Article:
3. I have a claim. What next?
Some claims are resolved directly with an insurance company without the necessity of a lawsuit. There are advantages to this in that you receive a sum certain without the uncertainty, stress, and expense of litigation.
4. The insurance company will not settle my claim. Is a lawsuit necessary?
If an insurance company will not deal fairly to resolve a claim, a lawsuit will have to be filed within two years of the accident. This is done by filing a Complaint with the Court. Once a Complaint is filed, the defendant has to be personally served with a Summons and a copy of the filed Complaint. After the defendant is served, he or she will notify their insurance company of service and their insurance company will defend them and file an Answer on their behalf.
5. I have a lawsuit and we are now in the pretrial discovery phase.
The parties have the right to seek information from one another or from third parties. This can be done by interrogatories which are written questions provided to the other party to answer, document requests where documents are requested from the other party, demand for admissions wherein a party requests that an adversary admit certain facts, and depositions where a party or non-party is questioned under oath before a court reporter. The other party can also request that you submit to a medical examination by their doctor. A party can also serve subpoenas upon non-parties to obtain testimony or documents. During discovery, there may be certain motions filed and heard by the Court. Your attorney will explain to you what a motion is and what the motion is about in your case.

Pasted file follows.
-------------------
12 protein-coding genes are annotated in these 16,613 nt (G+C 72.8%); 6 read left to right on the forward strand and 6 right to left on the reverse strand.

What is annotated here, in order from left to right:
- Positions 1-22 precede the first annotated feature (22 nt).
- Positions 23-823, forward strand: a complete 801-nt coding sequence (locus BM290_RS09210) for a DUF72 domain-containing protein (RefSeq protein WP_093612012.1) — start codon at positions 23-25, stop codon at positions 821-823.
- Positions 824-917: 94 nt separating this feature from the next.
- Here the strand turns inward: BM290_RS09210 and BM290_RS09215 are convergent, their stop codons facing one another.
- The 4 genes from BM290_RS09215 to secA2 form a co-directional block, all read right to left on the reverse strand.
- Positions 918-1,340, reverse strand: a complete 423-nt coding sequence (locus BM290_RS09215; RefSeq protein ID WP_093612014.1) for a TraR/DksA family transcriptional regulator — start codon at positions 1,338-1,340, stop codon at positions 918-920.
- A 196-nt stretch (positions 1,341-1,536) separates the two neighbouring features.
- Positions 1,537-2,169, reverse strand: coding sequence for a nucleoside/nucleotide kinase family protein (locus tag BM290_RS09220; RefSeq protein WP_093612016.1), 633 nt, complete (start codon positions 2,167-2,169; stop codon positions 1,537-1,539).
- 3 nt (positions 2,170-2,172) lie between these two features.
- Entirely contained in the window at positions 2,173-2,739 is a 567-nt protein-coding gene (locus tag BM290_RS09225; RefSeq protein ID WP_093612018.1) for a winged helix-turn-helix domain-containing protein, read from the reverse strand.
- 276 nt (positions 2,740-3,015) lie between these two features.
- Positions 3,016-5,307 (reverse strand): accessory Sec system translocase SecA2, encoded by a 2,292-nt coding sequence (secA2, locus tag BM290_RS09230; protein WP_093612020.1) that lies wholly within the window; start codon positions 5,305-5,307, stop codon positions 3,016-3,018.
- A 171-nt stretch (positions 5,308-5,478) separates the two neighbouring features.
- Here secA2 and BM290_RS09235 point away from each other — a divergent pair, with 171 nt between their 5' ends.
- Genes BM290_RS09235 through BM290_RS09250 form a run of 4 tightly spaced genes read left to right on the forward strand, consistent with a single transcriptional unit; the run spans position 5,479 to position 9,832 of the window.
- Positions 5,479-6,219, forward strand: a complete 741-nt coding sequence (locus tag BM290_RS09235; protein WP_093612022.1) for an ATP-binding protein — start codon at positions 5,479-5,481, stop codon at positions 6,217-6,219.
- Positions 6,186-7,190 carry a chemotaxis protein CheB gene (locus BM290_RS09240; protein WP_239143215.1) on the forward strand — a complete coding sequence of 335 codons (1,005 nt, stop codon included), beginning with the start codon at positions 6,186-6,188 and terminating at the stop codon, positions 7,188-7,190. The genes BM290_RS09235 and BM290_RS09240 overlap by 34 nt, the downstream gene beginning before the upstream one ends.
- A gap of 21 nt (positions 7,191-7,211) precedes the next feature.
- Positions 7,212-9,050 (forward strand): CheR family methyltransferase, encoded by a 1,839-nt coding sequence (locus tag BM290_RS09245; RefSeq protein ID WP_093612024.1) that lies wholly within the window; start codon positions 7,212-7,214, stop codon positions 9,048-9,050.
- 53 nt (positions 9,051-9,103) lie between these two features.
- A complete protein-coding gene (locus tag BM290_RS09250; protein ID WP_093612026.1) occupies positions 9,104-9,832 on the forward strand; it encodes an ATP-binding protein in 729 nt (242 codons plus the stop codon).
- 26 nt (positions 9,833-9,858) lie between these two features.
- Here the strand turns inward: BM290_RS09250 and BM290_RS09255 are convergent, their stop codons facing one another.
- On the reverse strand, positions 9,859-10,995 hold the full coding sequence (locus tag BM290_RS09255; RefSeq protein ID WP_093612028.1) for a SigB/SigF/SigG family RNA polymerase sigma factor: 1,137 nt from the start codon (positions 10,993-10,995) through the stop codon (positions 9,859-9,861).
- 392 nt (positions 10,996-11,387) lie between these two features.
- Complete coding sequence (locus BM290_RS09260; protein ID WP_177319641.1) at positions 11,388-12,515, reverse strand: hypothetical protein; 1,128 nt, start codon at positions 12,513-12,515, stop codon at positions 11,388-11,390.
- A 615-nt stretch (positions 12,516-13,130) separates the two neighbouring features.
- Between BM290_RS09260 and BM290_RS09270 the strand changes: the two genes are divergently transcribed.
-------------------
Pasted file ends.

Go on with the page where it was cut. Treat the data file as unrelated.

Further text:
6. Discovery is finished and we are trying to resolve the case.
After discovery is complete, courts usually have certain alternative dispute programs (i.e. mediation, arbitration, settlement conference, etc.), or the parties can agree to pursue settlement on their own, to resolve personal injury claims. Mediation involves a neutral third party (commonly a retired Judge or experienced attorney) will facilitate discussions between the parties to assist them in reaching a resolution. Arbitration is similar to an informal mini-trial where evidence and argument are presented to the arbitrator and the arbitrator makes a decision as to liability and damages in a case. Arbitration can be binding or non-binding. A case can be settled at any time during these programs.
7. The insurance company will not settle.
Your case will be scheduled for a pretrial conference. The attorneys and Judge will review the case to discuss the issues and prepare for trial. Settlement negotiations may also take place.
If an insurance company is not being fair and reasonable in attempting to settle your case, a trial will be your only option to obtain a recovery that compensates you fairly for your injuries as determined by a jury.
9. How do I get my money?
If a case is settled, you will have to sign a release. A release and stipulation of dismissal of the lawsuit is provided to the defendant’s attorney. The defendant’s insurance company will then process a check and send it to your attorney. The check will be endorsed by you and your attorney and deposited in an attorney trust account. Your attorney will prepare a closing statement setting forth the settlement amount, any deductions, and the net funds due you. You will be provided with the closing statement and the net settlement funds due you and the case will be closed.
The above information is provided by Richard A. Joel, Jr., Esq., Joel & Joel, LLP, 496 Kinderkamack Road, Oradell, NJ 07649; telephone (201) 599-0588; telefax (201) 599-0179; email: email@example.com; website: www.joelandjoel.com. The information provided above is for general informational purposes only and is not intended and should not be considered to be legal advice or legal opinion. This information does not constitute nor create an attorney-client relationship. No recipients of this information should act, or refrain from acting, based upon any of the above information.